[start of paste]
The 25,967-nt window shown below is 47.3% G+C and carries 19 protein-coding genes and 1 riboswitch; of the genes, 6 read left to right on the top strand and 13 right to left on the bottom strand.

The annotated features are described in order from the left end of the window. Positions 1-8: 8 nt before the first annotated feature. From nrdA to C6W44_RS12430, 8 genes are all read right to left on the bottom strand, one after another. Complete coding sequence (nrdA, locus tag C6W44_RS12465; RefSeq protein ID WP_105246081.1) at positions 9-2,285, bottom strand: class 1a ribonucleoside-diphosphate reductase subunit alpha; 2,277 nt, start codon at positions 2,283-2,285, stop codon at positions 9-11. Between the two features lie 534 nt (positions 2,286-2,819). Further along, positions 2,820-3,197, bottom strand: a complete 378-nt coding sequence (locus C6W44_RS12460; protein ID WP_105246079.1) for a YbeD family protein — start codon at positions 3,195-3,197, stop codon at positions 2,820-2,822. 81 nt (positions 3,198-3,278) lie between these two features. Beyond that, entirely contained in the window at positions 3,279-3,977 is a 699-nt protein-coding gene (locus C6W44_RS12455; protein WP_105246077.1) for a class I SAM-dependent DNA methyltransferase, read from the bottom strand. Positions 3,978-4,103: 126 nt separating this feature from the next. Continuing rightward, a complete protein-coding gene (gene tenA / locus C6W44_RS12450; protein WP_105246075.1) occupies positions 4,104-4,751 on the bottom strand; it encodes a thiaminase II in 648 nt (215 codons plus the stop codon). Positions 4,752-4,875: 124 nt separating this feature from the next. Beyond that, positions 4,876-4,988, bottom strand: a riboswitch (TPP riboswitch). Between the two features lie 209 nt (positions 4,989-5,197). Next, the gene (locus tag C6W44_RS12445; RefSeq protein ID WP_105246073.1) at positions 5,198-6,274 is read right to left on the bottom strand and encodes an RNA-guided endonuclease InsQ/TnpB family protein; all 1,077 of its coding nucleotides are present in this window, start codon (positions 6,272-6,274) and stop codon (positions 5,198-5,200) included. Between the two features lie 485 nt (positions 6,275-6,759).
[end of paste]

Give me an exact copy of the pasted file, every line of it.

The 25,967-nt window shown below is 47.3% G+C and carries 19 protein-coding genes and 1 riboswitch; of the genes, 6 read left to right on the top strand and 13 right to left on the bottom strand.

The annotated features are described in order from the left end of the window. Positions 1-8: 8 nt before the first annotated feature. From nrdA to C6W44_RS12430, 8 genes are all read right to left on the bottom strand, one after another. Complete coding sequence (nrdA, locus tag C6W44_RS12465; RefSeq protein ID WP_105246081.1) at positions 9-2,285, bottom strand: class 1a ribonucleoside-diphosphate reductase subunit alpha; 2,277 nt, start codon at positions 2,283-2,285, stop codon at positions 9-11. Between the two features lie 534 nt (positions 2,286-2,819). Further along, positions 2,820-3,197, bottom strand: a complete 378-nt coding sequence (locus C6W44_RS12460; protein ID WP_105246079.1) for a YbeD family protein — start codon at positions 3,195-3,197, stop codon at positions 2,820-2,822. 81 nt (positions 3,198-3,278) lie between these two features. Beyond that, entirely contained in the window at positions 3,279-3,977 is a 699-nt protein-coding gene (locus C6W44_RS12455; protein WP_105246077.1) for a class I SAM-dependent DNA methyltransferase, read from the bottom strand. Positions 3,978-4,103: 126 nt separating this feature from the next. Continuing rightward, a complete protein-coding gene (gene tenA / locus C6W44_RS12450; protein WP_105246075.1) occupies positions 4,104-4,751 on the bottom strand; it encodes a thiaminase II in 648 nt (215 codons plus the stop codon). Positions 4,752-4,875: 124 nt separating this feature from the next. Beyond that, positions 4,876-4,988, bottom strand: a riboswitch (TPP riboswitch). Between the two features lie 209 nt (positions 4,989-5,197). Next, the gene (locus tag C6W44_RS12445; RefSeq protein ID WP_105246073.1) at positions 5,198-6,274 is read right to left on the bottom strand and encodes an RNA-guided endonuclease InsQ/TnpB family protein; all 1,077 of its coding nucleotides are present in this window, start codon (positions 6,272-6,274) and stop codon (positions 5,198-5,200) included. Between the two features lie 485 nt (positions 6,275-6,759).